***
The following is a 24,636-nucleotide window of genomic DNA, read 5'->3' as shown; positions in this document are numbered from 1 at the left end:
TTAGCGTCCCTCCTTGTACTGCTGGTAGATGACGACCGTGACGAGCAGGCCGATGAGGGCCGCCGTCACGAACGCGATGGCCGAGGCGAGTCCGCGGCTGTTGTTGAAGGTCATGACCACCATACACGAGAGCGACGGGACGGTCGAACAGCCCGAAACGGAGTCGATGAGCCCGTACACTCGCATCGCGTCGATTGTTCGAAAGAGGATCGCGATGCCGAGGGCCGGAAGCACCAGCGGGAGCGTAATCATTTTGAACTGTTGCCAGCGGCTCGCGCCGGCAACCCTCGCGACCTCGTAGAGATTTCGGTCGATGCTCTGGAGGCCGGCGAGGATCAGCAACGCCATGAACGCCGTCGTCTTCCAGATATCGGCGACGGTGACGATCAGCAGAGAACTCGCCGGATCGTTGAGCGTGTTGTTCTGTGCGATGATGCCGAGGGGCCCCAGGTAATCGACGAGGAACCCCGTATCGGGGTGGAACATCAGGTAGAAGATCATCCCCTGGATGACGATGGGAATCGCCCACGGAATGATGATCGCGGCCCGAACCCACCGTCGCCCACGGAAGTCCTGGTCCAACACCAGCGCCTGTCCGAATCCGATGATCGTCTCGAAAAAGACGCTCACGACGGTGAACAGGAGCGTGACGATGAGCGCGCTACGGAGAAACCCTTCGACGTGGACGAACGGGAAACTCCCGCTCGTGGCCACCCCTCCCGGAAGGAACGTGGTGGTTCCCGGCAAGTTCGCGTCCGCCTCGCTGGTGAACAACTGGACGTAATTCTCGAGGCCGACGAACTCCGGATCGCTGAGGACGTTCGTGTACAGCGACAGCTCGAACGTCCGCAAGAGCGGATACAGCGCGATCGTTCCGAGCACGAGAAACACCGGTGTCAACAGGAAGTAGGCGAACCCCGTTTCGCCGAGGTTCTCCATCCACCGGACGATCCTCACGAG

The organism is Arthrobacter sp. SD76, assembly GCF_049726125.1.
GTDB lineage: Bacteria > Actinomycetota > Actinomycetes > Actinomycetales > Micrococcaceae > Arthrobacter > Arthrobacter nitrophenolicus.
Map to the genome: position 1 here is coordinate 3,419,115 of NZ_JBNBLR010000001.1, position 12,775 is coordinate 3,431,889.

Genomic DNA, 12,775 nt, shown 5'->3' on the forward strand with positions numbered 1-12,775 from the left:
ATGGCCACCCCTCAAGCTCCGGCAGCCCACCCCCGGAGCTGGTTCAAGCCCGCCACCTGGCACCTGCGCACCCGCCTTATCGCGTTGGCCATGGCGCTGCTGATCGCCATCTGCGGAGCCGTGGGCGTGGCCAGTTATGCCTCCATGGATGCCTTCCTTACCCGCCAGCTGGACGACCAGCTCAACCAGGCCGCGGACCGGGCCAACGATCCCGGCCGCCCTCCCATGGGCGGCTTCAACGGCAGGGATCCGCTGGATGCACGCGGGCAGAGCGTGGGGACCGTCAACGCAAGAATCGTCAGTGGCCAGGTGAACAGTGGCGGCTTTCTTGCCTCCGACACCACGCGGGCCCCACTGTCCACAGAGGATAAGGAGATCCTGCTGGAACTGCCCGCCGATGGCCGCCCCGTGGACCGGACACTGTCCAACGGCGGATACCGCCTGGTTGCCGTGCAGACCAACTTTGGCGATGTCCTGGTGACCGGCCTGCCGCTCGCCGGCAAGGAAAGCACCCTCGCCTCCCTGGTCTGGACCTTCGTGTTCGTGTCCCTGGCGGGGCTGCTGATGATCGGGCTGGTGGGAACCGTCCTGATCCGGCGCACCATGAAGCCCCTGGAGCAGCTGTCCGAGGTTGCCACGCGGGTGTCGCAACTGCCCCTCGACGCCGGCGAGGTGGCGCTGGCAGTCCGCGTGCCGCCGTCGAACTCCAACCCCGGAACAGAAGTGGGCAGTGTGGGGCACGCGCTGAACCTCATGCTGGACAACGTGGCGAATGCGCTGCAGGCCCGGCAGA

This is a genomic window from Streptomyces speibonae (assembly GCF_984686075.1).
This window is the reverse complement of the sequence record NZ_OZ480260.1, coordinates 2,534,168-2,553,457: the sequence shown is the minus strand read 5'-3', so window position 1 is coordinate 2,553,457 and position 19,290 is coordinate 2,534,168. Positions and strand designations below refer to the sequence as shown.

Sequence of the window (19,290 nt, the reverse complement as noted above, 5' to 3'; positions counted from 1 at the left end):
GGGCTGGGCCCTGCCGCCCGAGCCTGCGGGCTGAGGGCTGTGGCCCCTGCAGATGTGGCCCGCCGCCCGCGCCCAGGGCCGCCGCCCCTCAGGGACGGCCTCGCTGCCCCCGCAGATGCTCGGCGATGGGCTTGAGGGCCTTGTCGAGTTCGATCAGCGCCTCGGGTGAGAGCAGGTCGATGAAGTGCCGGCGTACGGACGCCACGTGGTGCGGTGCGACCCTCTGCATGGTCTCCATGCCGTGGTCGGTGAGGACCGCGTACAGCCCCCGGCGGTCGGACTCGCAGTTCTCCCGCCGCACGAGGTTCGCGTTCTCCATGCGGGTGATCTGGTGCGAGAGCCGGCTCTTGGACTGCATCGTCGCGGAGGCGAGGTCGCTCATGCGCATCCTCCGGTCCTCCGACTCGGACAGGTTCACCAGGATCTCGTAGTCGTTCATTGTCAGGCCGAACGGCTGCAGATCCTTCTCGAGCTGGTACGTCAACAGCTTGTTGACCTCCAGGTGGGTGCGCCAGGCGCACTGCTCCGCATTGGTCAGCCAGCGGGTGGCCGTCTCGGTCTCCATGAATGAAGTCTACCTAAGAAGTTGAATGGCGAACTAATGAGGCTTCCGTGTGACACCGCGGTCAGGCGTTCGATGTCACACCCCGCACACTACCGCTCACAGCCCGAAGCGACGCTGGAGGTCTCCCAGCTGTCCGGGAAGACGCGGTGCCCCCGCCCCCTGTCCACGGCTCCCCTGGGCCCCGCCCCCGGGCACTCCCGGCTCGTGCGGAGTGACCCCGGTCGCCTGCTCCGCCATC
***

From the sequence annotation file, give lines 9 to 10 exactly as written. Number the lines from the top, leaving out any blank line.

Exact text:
This window is the reverse complement of the sequence record NZ_OZ480260.1, coordinates 2,534,168-2,553,457: the sequence shown is the minus strand read 5'-3', so window position 1 is coordinate 2,553,457 and position 19,290 is coordinate 2,534,168. Positions and strand designations below refer to the sequence as shown.

Sequence of the window (19,290 nt, the reverse complement as noted above, 5' to 3'; positions counted from 1 at the left end):